Chinese Bulletin of Botany ›› 2016, Vol. 51 ›› Issue (1): 107-119.DOI: 10.11983/CBB15059

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Plant Color Mutants and the Anthocyanin Pathway

Zhixin Zhu1,2, Yingqing Lu1*   

  1. 1State Key Laboratory of Systematic and Evolutionary Botany, Institute of Botany, Chinese Academy of Sciences, Beijing 100093, China
    2College of Horticulture and Landscape Architecture, Hainan University, Haikou 570228, China
  • Received:2015-03-26 Accepted:2015-07-17 Online:2016-01-01 Published:2016-02-01
  • Contact: Lu Yingqing
  • About author:

    ? These authors contributed equally to this paper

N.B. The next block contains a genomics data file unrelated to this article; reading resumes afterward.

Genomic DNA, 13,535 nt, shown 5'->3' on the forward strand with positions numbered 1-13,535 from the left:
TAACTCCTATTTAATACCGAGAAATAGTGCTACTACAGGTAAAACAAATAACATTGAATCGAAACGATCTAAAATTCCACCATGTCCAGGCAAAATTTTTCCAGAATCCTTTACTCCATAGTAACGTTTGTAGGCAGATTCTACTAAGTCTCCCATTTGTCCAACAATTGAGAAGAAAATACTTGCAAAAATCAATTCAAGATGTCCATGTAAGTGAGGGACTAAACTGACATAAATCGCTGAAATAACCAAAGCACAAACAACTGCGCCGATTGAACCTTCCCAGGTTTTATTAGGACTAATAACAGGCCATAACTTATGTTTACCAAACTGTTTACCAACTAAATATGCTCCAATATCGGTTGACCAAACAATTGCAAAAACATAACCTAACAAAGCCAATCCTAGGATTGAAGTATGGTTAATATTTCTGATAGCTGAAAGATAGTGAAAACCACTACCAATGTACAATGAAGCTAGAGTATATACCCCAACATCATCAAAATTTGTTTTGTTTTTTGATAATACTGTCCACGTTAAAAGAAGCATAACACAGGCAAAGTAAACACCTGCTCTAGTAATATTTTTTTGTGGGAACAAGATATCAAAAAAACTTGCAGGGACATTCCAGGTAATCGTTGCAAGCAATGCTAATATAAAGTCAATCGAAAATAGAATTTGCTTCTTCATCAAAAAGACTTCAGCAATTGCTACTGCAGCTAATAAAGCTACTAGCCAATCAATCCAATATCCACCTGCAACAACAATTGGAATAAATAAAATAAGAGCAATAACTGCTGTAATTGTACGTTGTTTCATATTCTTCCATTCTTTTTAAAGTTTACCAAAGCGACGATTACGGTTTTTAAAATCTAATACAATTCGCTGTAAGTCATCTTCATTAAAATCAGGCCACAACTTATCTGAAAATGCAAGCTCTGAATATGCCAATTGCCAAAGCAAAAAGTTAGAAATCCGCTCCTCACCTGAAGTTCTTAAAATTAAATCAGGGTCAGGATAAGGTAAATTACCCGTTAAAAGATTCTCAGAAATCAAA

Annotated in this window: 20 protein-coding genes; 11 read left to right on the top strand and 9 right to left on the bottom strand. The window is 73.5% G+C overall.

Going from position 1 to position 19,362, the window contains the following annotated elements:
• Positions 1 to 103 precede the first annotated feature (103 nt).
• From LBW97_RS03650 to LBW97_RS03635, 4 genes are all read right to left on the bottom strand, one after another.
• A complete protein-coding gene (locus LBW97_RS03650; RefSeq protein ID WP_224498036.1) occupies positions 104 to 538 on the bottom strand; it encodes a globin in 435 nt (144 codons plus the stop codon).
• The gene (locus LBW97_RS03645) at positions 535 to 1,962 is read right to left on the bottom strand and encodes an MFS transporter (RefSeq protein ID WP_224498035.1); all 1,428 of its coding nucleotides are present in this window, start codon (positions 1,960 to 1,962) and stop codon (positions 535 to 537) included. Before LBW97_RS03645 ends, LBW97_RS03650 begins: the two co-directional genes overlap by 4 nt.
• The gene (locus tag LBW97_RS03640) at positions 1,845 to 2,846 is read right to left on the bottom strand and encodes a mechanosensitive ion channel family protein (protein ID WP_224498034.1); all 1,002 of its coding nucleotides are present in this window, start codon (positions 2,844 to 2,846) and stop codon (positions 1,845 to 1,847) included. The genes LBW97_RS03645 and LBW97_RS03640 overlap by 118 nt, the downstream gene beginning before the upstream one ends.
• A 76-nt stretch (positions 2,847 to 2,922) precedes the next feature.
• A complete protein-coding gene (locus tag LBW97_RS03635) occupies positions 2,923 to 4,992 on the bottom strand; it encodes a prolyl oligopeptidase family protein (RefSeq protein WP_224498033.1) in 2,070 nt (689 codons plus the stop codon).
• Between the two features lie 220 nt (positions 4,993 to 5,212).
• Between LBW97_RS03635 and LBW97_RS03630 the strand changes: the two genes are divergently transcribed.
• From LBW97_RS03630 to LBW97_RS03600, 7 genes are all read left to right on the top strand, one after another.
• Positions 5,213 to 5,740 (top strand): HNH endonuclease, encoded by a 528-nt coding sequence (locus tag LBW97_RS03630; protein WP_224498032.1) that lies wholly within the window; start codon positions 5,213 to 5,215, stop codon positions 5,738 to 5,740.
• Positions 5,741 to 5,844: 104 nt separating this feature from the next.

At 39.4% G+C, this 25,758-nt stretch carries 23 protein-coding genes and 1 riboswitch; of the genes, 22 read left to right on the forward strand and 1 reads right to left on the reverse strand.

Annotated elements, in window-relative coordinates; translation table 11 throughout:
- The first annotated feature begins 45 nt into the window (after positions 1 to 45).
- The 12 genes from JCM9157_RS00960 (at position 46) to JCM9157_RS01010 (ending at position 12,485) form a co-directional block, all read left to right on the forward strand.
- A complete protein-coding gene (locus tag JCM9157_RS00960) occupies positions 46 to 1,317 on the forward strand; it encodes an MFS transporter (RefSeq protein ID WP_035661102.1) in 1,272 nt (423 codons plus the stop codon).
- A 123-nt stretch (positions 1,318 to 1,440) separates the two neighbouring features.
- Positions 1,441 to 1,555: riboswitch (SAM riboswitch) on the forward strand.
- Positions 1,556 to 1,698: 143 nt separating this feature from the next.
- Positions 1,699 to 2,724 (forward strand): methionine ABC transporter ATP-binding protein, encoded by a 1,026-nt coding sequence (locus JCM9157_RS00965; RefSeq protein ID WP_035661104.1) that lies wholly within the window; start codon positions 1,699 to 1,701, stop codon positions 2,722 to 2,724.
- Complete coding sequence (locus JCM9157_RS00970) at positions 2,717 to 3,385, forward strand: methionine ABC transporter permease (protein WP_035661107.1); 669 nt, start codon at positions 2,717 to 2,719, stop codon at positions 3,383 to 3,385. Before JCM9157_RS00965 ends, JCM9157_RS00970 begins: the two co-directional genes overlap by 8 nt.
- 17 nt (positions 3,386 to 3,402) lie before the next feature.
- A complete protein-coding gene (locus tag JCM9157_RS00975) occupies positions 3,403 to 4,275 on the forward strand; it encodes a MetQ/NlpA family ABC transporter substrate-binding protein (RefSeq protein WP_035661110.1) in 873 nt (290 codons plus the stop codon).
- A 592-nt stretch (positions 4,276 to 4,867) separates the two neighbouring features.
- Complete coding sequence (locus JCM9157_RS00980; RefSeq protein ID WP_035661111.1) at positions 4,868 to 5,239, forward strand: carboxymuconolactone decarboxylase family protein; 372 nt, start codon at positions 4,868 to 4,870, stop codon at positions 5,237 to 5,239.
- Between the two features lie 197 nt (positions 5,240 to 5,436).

Abstract: Anthocyanins are widely synthesized in seed plants to provide coloration, the end-product of a series of enzymes of the anthocyanin pathway (including CHS, CHI, F3H, F3'H, F3'5'H, DFR, ANS and 3GT), which is then modified by various enzymes and transported to the vacuole for storage. The genes encoding these enzymes are positively regulated by three kinds of transcription factors, including MYB, bHLH and WDR, with variable expression in organs to form the MBW complex. Genetic mutations related to the pathway, either in structural or regulatory genes, often cause unique color varieties that are valued. Although the molecular basis remains unknown for many existing mutants, accumulating cases start to show certain regularity. This review summarizes progress made in the anthocyanin pathway including its regulation and transportation and comments on relevant strategies for understanding the genetic basis of a color mutant. The known molecular mechanisms of commonly seen color mutants are also described.